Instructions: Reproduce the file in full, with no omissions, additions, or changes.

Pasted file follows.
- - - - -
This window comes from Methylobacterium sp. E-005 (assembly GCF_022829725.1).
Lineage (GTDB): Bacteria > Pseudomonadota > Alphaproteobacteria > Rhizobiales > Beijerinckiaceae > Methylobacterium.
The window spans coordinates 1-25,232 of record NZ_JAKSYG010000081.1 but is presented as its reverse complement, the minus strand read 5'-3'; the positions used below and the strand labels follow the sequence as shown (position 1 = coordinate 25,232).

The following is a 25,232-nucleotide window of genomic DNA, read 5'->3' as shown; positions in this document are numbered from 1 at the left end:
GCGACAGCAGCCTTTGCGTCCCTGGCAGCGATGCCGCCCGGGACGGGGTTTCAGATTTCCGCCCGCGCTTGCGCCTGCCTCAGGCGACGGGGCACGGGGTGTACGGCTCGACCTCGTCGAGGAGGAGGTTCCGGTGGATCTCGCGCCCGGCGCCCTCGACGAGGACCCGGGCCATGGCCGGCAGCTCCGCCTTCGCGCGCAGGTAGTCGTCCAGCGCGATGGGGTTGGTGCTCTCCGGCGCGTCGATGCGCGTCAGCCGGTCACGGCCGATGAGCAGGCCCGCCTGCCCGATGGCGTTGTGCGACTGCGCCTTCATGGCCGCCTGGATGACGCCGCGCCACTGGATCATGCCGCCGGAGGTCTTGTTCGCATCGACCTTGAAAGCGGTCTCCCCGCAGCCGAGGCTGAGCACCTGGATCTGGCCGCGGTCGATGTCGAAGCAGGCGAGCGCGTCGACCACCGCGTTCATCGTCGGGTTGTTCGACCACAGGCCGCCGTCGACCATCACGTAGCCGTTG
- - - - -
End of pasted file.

This window comes from Methylobacterium sp. E-005 (assembly GCF_022829725.1).
Lineage (GTDB): Bacteria > Pseudomonadota > Alphaproteobacteria > Rhizobiales > Beijerinckiaceae > Methylobacterium.
The window spans coordinates 1-25,232 of record NZ_JAKSYG010000081.1 but is presented as its reverse complement, the minus strand read 5'-3'; the positions used below and the strand labels follow the sequence as shown (position 1 = coordinate 25,232).

The following is a 25,232-nucleotide window of genomic DNA, read 5'->3' as shown; positions in this document are numbered from 1 at the left end:
GCGACAGCAGCCTTTGCGTCCCTGGCAGCGATGCCGCCCGGGACGGGGTTTCAGATTTCCGCCCGCGCTTGCGCCTGCCTCAGGCGACGGGGCACGGGGTGTACGGCTCGACCTCGTCGAGGAGGAGGTTCCGGTGGATCTCGCGCCCGGCGCCCTCGACGAGGACCCGGGCCATGGCCGGCAGCTCCGCCTTCGCGCGCAGGTAGTCGTCCAGCGCGATGGGGTTGGTGCTCTCCGGCGCGTCGATGCGCGTCAGCCGGTCACGGCCGATGAGCAGGCCCGCCTGCCCGATGGCGTTGTGCGACTGCGCCTTCATGGCCGCCTGGATGACGCCGCGCCACTGGATCATGCCGCCGGAGGTCTTGTTCGCATCGACCTTGAAAGCGGTCTCCCCGCAGCCGAGGCTGAGCACCTGGATCTGGCCGCGGTCGATGTCGAAGCAGGCGAGCGCGTCGACCACCGCGTTCATCGTCGGGTTGTTCGACCACAGGCCGCCGTCGACCATCACGTAGCCGTTG